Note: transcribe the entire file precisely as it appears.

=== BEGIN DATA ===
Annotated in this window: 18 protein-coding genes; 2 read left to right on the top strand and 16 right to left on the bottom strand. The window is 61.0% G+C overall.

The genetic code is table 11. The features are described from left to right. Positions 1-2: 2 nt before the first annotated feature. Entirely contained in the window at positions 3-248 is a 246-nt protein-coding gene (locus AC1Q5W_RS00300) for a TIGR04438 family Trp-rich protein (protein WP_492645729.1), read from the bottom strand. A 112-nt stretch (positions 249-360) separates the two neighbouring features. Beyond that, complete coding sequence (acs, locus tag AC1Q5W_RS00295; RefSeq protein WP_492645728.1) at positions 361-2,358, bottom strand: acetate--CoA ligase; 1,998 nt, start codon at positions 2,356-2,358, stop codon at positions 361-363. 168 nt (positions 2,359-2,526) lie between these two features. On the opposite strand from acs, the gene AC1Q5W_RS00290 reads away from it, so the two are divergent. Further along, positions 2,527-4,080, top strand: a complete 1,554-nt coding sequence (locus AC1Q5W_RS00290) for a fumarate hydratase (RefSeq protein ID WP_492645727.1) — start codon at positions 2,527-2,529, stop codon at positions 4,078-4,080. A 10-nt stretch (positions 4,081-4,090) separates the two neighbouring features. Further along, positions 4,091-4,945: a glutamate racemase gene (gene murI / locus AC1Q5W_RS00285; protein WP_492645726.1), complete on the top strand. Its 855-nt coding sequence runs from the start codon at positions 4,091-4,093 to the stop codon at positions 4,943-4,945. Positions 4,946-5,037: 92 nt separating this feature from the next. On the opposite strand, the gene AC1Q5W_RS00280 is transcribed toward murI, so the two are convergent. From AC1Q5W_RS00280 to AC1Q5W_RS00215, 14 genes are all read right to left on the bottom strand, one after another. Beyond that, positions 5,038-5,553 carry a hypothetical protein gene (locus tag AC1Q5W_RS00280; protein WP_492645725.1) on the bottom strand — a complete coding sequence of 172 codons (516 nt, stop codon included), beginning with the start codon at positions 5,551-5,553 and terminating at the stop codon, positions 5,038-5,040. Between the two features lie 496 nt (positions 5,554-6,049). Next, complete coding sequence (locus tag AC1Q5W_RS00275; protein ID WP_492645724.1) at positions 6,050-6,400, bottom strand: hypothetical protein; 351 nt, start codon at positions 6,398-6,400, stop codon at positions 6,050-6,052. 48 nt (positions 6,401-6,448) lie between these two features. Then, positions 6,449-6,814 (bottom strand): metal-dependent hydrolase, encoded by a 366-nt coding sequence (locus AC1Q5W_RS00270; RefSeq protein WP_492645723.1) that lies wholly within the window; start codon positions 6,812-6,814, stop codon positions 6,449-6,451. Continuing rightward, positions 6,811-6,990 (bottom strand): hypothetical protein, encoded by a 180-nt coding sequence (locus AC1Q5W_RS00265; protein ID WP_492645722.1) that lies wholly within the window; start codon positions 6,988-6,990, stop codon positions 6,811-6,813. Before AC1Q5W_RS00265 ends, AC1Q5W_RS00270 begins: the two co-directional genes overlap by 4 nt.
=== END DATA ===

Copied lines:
Annotated in this window: 18 protein-coding genes; 2 read left to right on the top strand and 16 right to left on the bottom strand. The window is 61.0% G+C overall.

The genetic code is table 11. The features are described from left to right. Positions 1-2: 2 nt before the first annotated feature. Entirely contained in the window at positions 3-248 is a 246-nt protein-coding gene (locus AC1Q5W_RS00300) for a TIGR04438 family Trp-rich protein (protein WP_492645729.1), read from the bottom strand. A 112-nt stretch (positions 249-360) separates the two neighbouring features. Beyond that, complete coding sequence (acs, locus tag AC1Q5W_RS00295; RefSeq protein WP_492645728.1) at positions 361-2,358, bottom strand: acetate--CoA ligase; 1,998 nt, start codon at positions 2,356-2,358, stop codon at positions 361-363. 168 nt (positions 2,359-2,526) lie between these two features. On the opposite strand from acs, the gene AC1Q5W_RS00290 reads away from it, so the two are divergent. Further along, positions 2,527-4,080, top strand: a complete 1,554-nt coding sequence (locus AC1Q5W_RS00290) for a fumarate hydratase (RefSeq protein ID WP_492645727.1) — start codon at positions 2,527-2,529, stop codon at positions 4,078-4,080. A 10-nt stretch (positions 4,081-4,090) separates the two neighbouring features. Further along, positions 4,091-4,945: a glutamate racemase gene (gene murI / locus AC1Q5W_RS00285; protein WP_492645726.1), complete on the top strand. Its 855-nt coding sequence runs from the start codon at positions 4,091-4,093 to the stop codon at positions 4,943-4,945. Positions 4,946-5,037: 92 nt separating this feature from the next. On the opposite strand, the gene AC1Q5W_RS00280 is transcribed toward murI, so the two are convergent. From AC1Q5W_RS00280 to AC1Q5W_RS00215, 14 genes are all read right to left on the bottom strand, one after another. Beyond that, positions 5,038-5,553 carry a hypothetical protein gene (locus tag AC1Q5W_RS00280; protein WP_492645725.1) on the bottom strand — a complete coding sequence of 172 codons (516 nt, stop codon included), beginning with the start codon at positions 5,551-5,553 and terminating at the stop codon, positions 5,038-5,040. Between the two features lie 496 nt (positions 5,554-6,049). Next, complete coding sequence (locus tag AC1Q5W_RS00275; protein ID WP_492645724.1) at positions 6,050-6,400, bottom strand: hypothetical protein; 351 nt, start codon at positions 6,398-6,400, stop codon at positions 6,050-6,052. 48 nt (positions 6,401-6,448) lie between these two features. Then, positions 6,449-6,814 (bottom strand): metal-dependent hydrolase, encoded by a 366-nt coding sequence (locus AC1Q5W_RS00270; RefSeq protein WP_492645723.1) that lies wholly within the window; start codon positions 6,812-6,814, stop codon positions 6,449-6,451. Continuing rightward, positions 6,811-6,990 (bottom strand): hypothetical protein, encoded by a 180-nt coding sequence (locus AC1Q5W_RS00265; protein ID WP_492645722.1) that lies wholly within the window; start codon positions 6,988-6,990, stop codon positions 6,811-6,813. Before AC1Q5W_RS00265 ends, AC1Q5W_RS00270 begins: the two co-directional genes overlap by 4 nt.